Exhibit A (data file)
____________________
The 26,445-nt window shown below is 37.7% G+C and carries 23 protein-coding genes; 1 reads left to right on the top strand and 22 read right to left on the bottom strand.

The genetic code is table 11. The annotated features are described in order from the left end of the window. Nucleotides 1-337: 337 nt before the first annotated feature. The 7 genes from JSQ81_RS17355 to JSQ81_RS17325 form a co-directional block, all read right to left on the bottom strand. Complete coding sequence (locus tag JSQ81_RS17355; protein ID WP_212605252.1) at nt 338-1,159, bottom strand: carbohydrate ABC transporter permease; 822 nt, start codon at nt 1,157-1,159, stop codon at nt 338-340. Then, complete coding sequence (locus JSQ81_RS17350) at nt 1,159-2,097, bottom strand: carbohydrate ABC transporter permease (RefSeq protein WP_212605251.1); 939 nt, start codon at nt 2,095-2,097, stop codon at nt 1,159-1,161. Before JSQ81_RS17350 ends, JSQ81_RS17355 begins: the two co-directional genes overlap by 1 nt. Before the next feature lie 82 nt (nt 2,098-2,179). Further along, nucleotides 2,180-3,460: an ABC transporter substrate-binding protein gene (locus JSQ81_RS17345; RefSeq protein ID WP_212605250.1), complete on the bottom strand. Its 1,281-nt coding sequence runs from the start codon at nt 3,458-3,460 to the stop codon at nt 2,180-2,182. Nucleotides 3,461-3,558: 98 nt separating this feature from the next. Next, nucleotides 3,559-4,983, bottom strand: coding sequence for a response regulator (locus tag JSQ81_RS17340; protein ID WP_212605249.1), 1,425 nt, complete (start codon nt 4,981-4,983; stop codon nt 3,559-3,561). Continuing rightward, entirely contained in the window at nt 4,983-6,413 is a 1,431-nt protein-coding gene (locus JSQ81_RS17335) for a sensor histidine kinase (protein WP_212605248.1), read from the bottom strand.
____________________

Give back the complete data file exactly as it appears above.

The 26,445-nt window shown below is 37.7% G+C and carries 23 protein-coding genes; 1 reads left to right on the top strand and 22 read right to left on the bottom strand.

The genetic code is table 11. The annotated features are described in order from the left end of the window. Nucleotides 1-337: 337 nt before the first annotated feature. The 7 genes from JSQ81_RS17355 to JSQ81_RS17325 form a co-directional block, all read right to left on the bottom strand. Complete coding sequence (locus tag JSQ81_RS17355; protein ID WP_212605252.1) at nt 338-1,159, bottom strand: carbohydrate ABC transporter permease; 822 nt, start codon at nt 1,157-1,159, stop codon at nt 338-340. Then, complete coding sequence (locus JSQ81_RS17350) at nt 1,159-2,097, bottom strand: carbohydrate ABC transporter permease (RefSeq protein WP_212605251.1); 939 nt, start codon at nt 2,095-2,097, stop codon at nt 1,159-1,161. Before JSQ81_RS17350 ends, JSQ81_RS17355 begins: the two co-directional genes overlap by 1 nt. Before the next feature lie 82 nt (nt 2,098-2,179). Further along, nucleotides 2,180-3,460: an ABC transporter substrate-binding protein gene (locus JSQ81_RS17345; RefSeq protein ID WP_212605250.1), complete on the bottom strand. Its 1,281-nt coding sequence runs from the start codon at nt 3,458-3,460 to the stop codon at nt 2,180-2,182. Nucleotides 3,461-3,558: 98 nt separating this feature from the next. Next, nucleotides 3,559-4,983, bottom strand: coding sequence for a response regulator (locus tag JSQ81_RS17340; protein ID WP_212605249.1), 1,425 nt, complete (start codon nt 4,981-4,983; stop codon nt 3,559-3,561). Continuing rightward, entirely contained in the window at nt 4,983-6,413 is a 1,431-nt protein-coding gene (locus JSQ81_RS17335) for a sensor histidine kinase (protein WP_212605248.1), read from the bottom strand.